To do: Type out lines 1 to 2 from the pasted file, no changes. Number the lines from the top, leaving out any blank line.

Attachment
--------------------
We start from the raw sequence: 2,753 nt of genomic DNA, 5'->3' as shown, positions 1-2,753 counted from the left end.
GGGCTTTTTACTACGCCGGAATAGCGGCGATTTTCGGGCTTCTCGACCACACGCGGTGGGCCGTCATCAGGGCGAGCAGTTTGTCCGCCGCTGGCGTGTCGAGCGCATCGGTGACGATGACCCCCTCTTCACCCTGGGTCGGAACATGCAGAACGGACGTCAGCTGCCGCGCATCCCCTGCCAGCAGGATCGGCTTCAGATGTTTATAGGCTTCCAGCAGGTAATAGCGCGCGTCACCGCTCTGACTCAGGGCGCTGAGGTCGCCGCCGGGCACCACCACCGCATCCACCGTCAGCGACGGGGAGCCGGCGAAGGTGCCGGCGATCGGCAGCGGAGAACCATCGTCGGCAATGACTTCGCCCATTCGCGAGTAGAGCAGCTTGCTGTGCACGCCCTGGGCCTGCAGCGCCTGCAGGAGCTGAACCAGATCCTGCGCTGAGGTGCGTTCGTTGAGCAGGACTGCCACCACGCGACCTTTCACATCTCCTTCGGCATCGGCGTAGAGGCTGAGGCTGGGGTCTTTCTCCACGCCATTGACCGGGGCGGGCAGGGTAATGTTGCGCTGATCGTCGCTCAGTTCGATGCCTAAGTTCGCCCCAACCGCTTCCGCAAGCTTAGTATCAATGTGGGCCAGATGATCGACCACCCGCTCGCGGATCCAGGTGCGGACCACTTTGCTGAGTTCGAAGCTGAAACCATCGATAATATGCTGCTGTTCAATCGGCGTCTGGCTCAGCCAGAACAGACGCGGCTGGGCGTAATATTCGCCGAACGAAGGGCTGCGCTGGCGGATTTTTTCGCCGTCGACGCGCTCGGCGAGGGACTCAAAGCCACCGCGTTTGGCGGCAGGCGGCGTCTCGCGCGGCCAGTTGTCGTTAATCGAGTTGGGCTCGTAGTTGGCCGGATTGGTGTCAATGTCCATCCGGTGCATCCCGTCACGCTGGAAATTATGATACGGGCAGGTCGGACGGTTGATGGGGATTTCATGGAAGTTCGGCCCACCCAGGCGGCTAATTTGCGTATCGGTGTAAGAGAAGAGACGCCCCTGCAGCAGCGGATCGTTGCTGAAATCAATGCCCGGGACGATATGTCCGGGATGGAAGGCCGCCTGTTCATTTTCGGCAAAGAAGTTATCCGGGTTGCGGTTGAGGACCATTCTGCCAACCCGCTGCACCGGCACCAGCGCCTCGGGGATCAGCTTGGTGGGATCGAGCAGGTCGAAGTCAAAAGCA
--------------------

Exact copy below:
We start from the raw sequence: 2,753 nt of genomic DNA, 5'->3' as shown, positions 1-2,753 counted from the left end.
GGGCTTTTTACTACGCCGGAATAGCGGCGATTTTCGGGCTTCTCGACCACACGCGGTGGGCCGTCATCAGGGCGAGCAGTTTGTCCGCCGCTGGCGTGTCGAGCGCATCGGTGACGATGACCCCCTCTTCACCCTGGGTCGGAACATGCAGAACGGACGTCAGCTGCCGCGCATCCCCTGCCAGCAGGATCGGCTTCAGATGTTTATAGGCTTCCAGCAGGTAATAGCGCGCGTCACCGCTCTGACTCAGGGCGCTGAGGTCGCCGCCGGGCACCACCACCGCATCCACCGTCAGCGACGGGGAGCCGGCGAAGGTGCCGGCGATCGGCAGCGGAGAACCATCGTCGGCAATGACTTCGCCCATTCGCGAGTAGAGCAGCTTGCTGTGCACGCCCTGGGCCTGCAGCGCCTGCAGGAGCTGAACCAGATCCTGCGCTGAGGTGCGTTCGTTGAGCAGGACTGCCACCACGCGACCTTTCACATCTCCTTCGGCATCGGCGTAGAGGCTGAGGCTGGGGTCTTTCTCCACGCCATTGACCGGGGCGGGCAGGGTAATGTTGCGCTGATCGTCGCTCAGTTCGATGCCTAAGTTCGCCCCAACCGCTTCCGCAAGCTTAGTATCAATGTGGGCCAGATGATCGACCACCCGCTCGCGGATCCAGGTGCGGACCACTTTGCTGAGTTCGAAGCTGAAACCATCGATAATATGCTGCTGTTCAATCGGCGTCTGGCTCAGCCAGAACAGACGCGGCTGGGCGTAATATTCGCCGAACGAAGGGCTGCGCTGGCGGATTTTTTCGCCGTCGACGCGCTCGGCGAGGGACTCAAAGCCACCGCGTTTGGCGGCAGGCGGCGTCTCGCGCGGCCAGTTGTCGTTAATCGAGTTGGGCTCGTAGTTGGCCGGATTGGTGTCAATGTCCATCCGGTGCATCCCGTCACGCTGGAAATTATGATACGGGCAGGTCGGACGGTTGATGGGGATTTCATGGAAGTTCGGCCCACCCAGGCGGCTAATTTGCGTATCGGTGTAAGAGAAGAGACGCCCCTGCAGCAGCGGATCGTTGCTGAAATCAATGCCCGGGACGATATGTCCGGGATGGAAGGCCGCCTGTTCATTTTCGGCAAAGAAGTTATCCGGGTTGCGGTTGAGGACCATTCTGCCAACCCGCTGCACCGGCACCAGCGCCTCGGGGATCAGCTTGGTGGGATCGAGCAGGTCGAAGTCAAAAGCA